Rescue procedures can be modified to help give you the working space needed to carry out a successful operation.
This is a solution to a situation where there is very little working space between the edge of the crevasse and the person who is in self-arrest posi tion to hold the fall. Normally, the anchor and then the Z-pulley would be set up in this space. But now there's not enough room.
The answer is simply to set up the main anchor behind the climber in self-arrest (instead of between the climber and the crevasse). Attach the climbing rope to the main anchor with a friction knot or ascender—but at this point, leave a couple of feet of slack between the main anchor and the climber in self-arrest, so that this climber isn't trapped in the system by tension on the rope.
This is where a temporary anchor comes in. Between the climber and the crevasse, set up a temporary anchor and use a prusik sling to secure the rope to it. This permits the climber to ease off from the self-arrest position, let the temporary anchor take over the weight, and untie from the climbing rope.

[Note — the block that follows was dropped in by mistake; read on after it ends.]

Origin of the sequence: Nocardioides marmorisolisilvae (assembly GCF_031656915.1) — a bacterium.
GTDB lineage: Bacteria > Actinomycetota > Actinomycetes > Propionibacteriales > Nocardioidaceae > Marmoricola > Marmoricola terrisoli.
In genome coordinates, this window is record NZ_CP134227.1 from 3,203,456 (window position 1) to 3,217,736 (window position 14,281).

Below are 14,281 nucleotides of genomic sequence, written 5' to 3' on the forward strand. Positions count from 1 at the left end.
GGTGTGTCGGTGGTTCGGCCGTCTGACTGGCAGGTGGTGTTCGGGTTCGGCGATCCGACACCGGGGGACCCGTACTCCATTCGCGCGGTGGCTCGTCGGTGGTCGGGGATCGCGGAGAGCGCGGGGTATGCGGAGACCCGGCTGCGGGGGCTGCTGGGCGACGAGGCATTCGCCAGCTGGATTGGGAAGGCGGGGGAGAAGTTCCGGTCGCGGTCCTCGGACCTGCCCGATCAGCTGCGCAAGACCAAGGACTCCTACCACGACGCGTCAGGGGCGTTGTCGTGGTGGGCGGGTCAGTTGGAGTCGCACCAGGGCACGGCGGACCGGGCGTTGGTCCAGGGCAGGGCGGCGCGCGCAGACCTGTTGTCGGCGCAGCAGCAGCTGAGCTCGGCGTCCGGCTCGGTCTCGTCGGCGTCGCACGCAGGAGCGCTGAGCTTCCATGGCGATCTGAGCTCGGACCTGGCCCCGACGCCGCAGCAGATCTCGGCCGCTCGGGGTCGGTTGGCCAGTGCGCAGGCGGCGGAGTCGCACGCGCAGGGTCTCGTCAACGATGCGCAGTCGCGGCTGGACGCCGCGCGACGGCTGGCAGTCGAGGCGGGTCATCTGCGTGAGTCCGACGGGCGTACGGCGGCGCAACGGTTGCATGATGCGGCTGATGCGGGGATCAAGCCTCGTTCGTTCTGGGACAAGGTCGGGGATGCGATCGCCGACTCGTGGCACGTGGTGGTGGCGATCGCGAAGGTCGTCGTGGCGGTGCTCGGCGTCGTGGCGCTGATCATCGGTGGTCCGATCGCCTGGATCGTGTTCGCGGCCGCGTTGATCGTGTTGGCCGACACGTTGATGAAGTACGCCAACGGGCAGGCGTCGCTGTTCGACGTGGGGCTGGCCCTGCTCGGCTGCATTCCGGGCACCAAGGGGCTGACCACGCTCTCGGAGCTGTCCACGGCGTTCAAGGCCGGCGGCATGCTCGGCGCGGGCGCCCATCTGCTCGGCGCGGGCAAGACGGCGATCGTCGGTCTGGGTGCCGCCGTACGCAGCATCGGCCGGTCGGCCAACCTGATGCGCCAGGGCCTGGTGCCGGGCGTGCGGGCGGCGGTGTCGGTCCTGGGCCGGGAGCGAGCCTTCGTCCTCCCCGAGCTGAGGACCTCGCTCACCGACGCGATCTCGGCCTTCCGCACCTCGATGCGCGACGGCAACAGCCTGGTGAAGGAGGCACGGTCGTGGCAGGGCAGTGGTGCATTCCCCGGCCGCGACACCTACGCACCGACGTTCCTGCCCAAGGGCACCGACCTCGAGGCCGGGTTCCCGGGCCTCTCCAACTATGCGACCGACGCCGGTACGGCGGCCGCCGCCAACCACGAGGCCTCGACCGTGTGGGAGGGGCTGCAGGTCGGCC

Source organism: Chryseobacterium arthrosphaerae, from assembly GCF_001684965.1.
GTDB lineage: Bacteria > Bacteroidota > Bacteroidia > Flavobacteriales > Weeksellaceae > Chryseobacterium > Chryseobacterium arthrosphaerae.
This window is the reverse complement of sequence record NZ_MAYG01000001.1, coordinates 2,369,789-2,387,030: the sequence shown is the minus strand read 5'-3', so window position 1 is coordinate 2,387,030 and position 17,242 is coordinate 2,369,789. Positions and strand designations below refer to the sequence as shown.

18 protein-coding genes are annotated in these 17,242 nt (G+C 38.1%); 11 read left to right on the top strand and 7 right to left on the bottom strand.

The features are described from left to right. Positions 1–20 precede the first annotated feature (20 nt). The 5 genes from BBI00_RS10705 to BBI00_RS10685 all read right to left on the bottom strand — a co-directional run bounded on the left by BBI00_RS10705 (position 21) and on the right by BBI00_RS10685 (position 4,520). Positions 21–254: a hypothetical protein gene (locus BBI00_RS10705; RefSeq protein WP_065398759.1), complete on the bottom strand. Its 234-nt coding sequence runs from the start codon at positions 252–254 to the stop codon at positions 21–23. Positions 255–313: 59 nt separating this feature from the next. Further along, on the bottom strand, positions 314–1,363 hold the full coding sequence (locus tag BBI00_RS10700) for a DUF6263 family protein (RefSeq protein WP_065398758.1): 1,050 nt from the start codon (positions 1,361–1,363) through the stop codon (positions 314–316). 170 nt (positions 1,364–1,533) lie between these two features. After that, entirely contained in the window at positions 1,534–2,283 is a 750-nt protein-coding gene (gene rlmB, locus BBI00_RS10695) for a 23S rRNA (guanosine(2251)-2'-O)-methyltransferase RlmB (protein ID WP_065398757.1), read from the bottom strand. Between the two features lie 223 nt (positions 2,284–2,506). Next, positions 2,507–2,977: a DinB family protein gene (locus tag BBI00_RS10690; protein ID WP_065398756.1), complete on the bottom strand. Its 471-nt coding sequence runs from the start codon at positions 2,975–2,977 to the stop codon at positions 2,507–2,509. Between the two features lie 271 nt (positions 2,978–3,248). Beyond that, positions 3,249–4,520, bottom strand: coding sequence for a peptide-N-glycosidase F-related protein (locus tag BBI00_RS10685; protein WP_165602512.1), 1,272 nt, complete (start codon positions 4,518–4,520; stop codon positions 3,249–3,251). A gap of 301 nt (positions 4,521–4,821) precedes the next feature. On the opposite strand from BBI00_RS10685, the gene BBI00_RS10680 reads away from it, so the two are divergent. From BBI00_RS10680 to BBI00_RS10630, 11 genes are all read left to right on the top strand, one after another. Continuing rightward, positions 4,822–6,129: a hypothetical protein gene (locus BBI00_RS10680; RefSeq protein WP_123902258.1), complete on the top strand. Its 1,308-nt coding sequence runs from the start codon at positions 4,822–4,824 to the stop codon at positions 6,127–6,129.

Now the rescuers can set up a normal Z-pulley in front of the main anchor. They now have plenty of working space. Once hauling begins, the prusik attached to the temporary anchor can be untied.
Rescuers trying to work in a very narrow area between two crevasses can consider moving the operation. The rescue might proceed better if it is run from the opposite side of either crevasse.
Another option in a tight spot is to change the direction of pull on a Z-pulley system. Hook another pulley to the anchor and run the hauling end of the rope through it. Now the rescuers can pull in a direction more parallel to the crevasses.
Rescues from the uphill side of a crevasse are harder than those from the downhill side. If possible, move the operation to the lower side, where it will be easier for rescuers to haul and for the fallen climber to get over the lip of the crevasse.
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